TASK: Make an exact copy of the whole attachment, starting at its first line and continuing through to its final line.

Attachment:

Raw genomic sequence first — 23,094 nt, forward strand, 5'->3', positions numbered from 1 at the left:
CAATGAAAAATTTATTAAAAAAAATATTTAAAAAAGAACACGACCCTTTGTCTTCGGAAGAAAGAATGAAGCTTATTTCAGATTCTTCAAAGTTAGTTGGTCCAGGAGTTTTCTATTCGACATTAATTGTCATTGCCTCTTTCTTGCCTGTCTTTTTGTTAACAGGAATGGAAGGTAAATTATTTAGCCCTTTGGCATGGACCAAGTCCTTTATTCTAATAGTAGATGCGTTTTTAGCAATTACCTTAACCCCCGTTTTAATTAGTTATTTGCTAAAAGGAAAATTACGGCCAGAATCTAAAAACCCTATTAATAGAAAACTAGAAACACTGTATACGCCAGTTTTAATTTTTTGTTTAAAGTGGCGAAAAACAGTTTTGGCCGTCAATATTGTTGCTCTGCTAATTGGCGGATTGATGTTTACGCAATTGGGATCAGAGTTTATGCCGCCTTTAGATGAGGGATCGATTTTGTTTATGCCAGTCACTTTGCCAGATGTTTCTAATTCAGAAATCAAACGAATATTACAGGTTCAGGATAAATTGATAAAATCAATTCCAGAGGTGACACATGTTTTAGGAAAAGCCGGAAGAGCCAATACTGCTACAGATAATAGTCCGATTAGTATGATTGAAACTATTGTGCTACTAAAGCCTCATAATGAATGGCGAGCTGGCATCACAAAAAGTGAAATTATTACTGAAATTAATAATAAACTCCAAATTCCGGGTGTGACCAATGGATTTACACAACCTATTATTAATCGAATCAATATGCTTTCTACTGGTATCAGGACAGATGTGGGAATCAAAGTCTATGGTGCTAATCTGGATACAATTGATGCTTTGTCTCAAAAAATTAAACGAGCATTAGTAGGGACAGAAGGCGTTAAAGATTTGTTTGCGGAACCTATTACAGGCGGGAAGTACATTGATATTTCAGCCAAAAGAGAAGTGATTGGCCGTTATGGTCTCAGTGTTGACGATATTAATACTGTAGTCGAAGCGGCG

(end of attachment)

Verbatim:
Raw genomic sequence first — 23,094 nt, forward strand, 5'->3', positions numbered from 1 at the left:
CAATGAAAAATTTATTAAAAAAAATATTTAAAAAAGAACACGACCCTTTGTCTTCGGAAGAAAGAATGAAGCTTATTTCAGATTCTTCAAAGTTAGTTGGTCCAGGAGTTTTCTATTCGACATTAATTGTCATTGCCTCTTTCTTGCCTGTCTTTTTGTTAACAGGAATGGAAGGTAAATTATTTAGCCCTTTGGCATGGACCAAGTCCTTTATTCTAATAGTAGATGCGTTTTTAGCAATTACCTTAACCCCCGTTTTAATTAGTTATTTGCTAAAAGGAAAATTACGGCCAGAATCTAAAAACCCTATTAATAGAAAACTAGAAACACTGTATACGCCAGTTTTAATTTTTTGTTTAAAGTGGCGAAAAACAGTTTTGGCCGTCAATATTGTTGCTCTGCTAATTGGCGGATTGATGTTTACGCAATTGGGATCAGAGTTTATGCCGCCTTTAGATGAGGGATCGATTTTGTTTATGCCAGTCACTTTGCCAGATGTTTCTAATTCAGAAATCAAACGAATATTACAGGTTCAGGATAAATTGATAAAATCAATTCCAGAGGTGACACATGTTTTAGGAAAAGCCGGAAGAGCCAATACTGCTACAGATAATAGTCCGATTAGTATGATTGAAACTATTGTGCTACTAAAGCCTCATAATGAATGGCGAGCTGGCATCACAAAAAGTGAAATTATTACTGAAATTAATAATAAACTCCAAATTCCGGGTGTGACCAATGGATTTACACAACCTATTATTAATCGAATCAATATGCTTTCTACTGGTATCAGGACAGATGTGGGAATCAAAGTCTATGGTGCTAATCTGGATACAATTGATGCTTTGTCTCAAAAAATTAAACGAGCATTAGTAGGGACAGAAGGCGTTAAAGATTTGTTTGCGGAACCTATTACAGGCGGGAAGTACATTGATATTTCAGCCAAAAGAGAAGTGATTGGCCGTTATGGTCTCAGTGTTGACGATATTAATACTGTAGTCGAAGCGGCG